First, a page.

I never imagined having a straight job. Yet here I am, wearing a uniform and staring at traffic lights. Like many of my TTC colleagues, I never meant to become a driver. It still gives me the chills to hear one of them say, "I was just going to do this temporarily, and 26 years later here I am!'People ask me curiously, "Is it fun to drive the bus?" The answer is yes, it can be fun to swing around corners, hear the rumble of the motor, sit high up and look out over the road. I recognize that the job carries with it a certain power and authority -- to restrict access if the fare isn't paid, to address behaviour on the vehicle. And it comes with security, a pension and benefits. I have privilege, no doubt.
However, so many things are out of my control -- like weather, traffic accidents, rush-hour congestion, scheduling, fare hassles, construction and unpredictable passengers. Not only is it daunting to think of being behind the wheel for the next 30 years, but it's common lore in the trade that drivers' average lifespan after retirement is only five years.
What strikes me after four years in the seat is that the drivers' and passengers' perspectives will never meet. When I used to take public transit, drivers looked pretty much alike to me. It was difficult to imagine people in public service uniforms as more than representatives of the company whose logo they wore on their shirts.
Now I look at city street cleaners in their orange jackets sweeping the curbs and realize that these people are a mystery to me. If I'm a mother, with political ideas and a life behind the curtain of my work schedule, who might they be? On the flip side, drivers tend to see passengers as opaque. The volume of people, the ocean of humanity that swells daily through the front doors, necessitates some kind of coping mechanism. How do I avoid seeing people as merely a lump called "the public'? How do I remember each circumstance is a potential novelty? After all, the uncertain passenger is on my turf. I know where I'm going.
The fact that my bus has a destination sign doesn't matter. The urge to verify with an "expert' what you see with your own eyes is overwhelming, especially if you don't read or speak the language. Just the same, you have to understand the annoyance of hearing the same question 100 times a shift -- people climbing up the stairs of a bus marked "Exhibition,' like drones on an assembly line, each asking, "Are you going to the Exhibition?'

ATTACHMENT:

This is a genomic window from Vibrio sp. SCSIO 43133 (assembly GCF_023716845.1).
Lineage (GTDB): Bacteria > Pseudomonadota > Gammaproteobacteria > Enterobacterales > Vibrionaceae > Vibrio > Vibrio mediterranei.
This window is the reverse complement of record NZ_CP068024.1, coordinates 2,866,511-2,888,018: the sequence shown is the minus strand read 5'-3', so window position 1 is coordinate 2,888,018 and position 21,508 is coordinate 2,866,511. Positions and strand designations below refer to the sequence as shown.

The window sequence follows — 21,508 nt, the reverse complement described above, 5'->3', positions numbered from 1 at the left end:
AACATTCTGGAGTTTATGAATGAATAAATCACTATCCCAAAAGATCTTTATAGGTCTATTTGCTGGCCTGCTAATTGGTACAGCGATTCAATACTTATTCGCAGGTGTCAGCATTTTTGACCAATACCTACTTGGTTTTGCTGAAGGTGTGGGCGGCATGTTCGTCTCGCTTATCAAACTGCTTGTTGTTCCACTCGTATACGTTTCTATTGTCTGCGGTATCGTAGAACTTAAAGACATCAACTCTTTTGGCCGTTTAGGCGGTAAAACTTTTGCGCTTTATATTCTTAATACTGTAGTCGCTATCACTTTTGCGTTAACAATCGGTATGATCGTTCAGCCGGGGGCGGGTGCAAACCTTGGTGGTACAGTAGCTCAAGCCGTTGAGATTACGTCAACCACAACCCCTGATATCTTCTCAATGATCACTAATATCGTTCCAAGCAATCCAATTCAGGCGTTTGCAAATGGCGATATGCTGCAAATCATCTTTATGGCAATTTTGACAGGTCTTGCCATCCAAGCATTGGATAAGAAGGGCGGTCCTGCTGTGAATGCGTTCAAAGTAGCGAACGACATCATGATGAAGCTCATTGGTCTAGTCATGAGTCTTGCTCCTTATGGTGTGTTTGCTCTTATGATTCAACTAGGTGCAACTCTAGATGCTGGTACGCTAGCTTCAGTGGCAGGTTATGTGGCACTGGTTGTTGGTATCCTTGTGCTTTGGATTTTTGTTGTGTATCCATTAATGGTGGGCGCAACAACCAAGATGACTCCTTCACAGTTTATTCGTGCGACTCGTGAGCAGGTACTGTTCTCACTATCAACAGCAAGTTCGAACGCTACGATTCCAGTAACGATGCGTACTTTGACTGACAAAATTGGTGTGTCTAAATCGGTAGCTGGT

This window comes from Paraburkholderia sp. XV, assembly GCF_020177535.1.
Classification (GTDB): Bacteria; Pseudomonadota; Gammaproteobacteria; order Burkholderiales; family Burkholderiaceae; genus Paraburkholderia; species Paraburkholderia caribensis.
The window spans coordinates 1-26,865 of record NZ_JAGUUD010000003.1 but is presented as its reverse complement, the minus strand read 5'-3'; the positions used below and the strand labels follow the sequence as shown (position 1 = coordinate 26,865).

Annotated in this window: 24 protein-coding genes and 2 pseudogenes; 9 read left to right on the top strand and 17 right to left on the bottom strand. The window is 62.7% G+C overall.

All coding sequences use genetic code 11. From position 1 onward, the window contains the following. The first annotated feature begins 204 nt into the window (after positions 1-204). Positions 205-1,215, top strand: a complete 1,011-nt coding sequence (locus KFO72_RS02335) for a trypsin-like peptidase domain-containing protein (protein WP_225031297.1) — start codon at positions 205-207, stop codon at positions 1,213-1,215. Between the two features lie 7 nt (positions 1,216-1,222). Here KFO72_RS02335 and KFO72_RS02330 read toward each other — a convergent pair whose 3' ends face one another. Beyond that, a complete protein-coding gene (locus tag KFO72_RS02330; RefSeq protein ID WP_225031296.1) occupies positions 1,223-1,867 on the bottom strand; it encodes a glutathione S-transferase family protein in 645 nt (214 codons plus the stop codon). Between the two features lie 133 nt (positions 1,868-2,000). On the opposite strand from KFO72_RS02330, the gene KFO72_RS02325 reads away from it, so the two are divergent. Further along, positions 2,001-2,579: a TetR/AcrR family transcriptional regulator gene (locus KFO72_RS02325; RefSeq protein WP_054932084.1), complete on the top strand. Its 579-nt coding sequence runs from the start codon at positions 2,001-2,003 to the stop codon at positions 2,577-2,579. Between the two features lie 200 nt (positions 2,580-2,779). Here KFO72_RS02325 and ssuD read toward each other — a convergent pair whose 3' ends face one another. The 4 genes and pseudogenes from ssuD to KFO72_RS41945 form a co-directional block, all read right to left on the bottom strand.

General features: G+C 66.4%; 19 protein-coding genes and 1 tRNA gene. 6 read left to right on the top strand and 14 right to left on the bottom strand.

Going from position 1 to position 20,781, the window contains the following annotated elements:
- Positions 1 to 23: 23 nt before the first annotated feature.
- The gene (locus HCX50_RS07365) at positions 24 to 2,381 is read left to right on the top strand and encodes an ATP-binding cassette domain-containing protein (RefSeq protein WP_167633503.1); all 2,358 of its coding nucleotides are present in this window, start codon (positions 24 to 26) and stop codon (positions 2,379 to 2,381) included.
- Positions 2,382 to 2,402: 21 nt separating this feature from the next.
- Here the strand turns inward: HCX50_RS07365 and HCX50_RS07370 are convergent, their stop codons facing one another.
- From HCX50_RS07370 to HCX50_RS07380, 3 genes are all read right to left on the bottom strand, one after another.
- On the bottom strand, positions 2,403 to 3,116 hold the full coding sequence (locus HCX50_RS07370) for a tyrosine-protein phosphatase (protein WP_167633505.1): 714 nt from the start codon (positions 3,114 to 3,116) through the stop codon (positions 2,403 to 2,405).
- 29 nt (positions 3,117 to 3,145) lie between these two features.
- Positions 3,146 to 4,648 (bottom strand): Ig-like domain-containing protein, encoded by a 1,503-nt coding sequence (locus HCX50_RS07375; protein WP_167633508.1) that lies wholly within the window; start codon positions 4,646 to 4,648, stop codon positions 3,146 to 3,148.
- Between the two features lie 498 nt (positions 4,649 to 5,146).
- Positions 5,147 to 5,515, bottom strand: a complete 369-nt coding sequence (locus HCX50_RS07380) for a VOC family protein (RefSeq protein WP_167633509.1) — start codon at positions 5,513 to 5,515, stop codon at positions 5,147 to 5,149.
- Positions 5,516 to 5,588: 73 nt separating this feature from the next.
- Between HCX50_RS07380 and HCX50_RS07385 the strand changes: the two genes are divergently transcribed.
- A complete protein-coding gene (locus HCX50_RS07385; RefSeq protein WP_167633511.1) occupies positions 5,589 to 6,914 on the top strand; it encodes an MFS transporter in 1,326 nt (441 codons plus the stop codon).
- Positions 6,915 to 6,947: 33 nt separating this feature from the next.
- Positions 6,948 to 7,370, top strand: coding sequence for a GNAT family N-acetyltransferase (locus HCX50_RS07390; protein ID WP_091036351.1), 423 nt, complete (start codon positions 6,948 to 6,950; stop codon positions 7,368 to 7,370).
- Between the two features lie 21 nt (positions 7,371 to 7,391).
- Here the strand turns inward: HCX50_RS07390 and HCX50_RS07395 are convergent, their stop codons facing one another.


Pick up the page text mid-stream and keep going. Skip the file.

People watch me all day, if only because they're tired of staring at the advertisements. They watch me eat, they watch me curse the car that cut me off, they watch me scratch my nose. I used to look at the poker-faced countenance of the driver and wonder, "Is he really thinking anything in there?"
Now I know that the desire to be invisible at times is just one measure of self-preservation. I don't want to become just another robotic, anonymous worker, but neither do I want to get burnt out. Sometimes it's not a good thing to become too familiar with passengers. People on the street begin to recognize me on my day off. People I'm friendly with one day understandably want to talk on the next, when I'm off and have the right to feel crabby and anti-social.
As a transit rider myself, I know what it's like to run for the bus, what it's like to wait. I hear from people who spend two or more hours daily on the TTC just to get to work. I watch the ragged triangle of the crowd as I pull up, all heads turned toward the vehicle. Who is the vehicle going to stop in front of? I watch how people climb the steps, how they hand me their transfers, whether they snap or are gracious with one another, and marvel at the theatre that is public transit.
It's too bad there's no easy way to communicate all the variables to everybody. You can explain to one group of passengers that there was an accident, but what about the next 10 loads? Do you repeat it at every new intersection, or just remember to smile instead as they fight their way on?
When you're late and your streetcar short-turns around the block to get back on schedule, do you stop at each stop to explain you're not going where people want, or do you try to get back on time and drive by?
I choose to help with strollers, but how can you tell passengers about the driver who now has a slipped disc from lifting a stroller complete with 20 pounds of potatoes hidden underneath? He's off work getting 60 per cent pay on sick benefits, with a note in his attendance record, while the passenger is long gone. At the same time, my job does give me the chance to do things for people, and to see people help each other. It reminds me of all the small things each day that can annoy you or smooth your path. Did you get to your job interview because the driver waited for you? Does the bus stop in front of you in a crowd, when the possibility of getting a seat after a long day is no small thing?
I get to hear from people about all the jobs that I wouldn't want to do. I get to hear about their day, their corny jokes, the exam they just wrote, the dying friend they visited or the dream they had last night. I once had someone sing Amazing Grace to me in Korean, on their knees, in socks.
They climb the stairs in crutches, or drunk, or all dressed up, going to church. Christians try to convert me. I get to overhear discussions about coming out to parents. I get to watch the transformation of the clouds, the gardens and the different shades of light falling over the day. The thing is, though, the streetcar or bus is always moving, past neighbourhoods, through people's lives, always an interlude, never participating for more than a moment.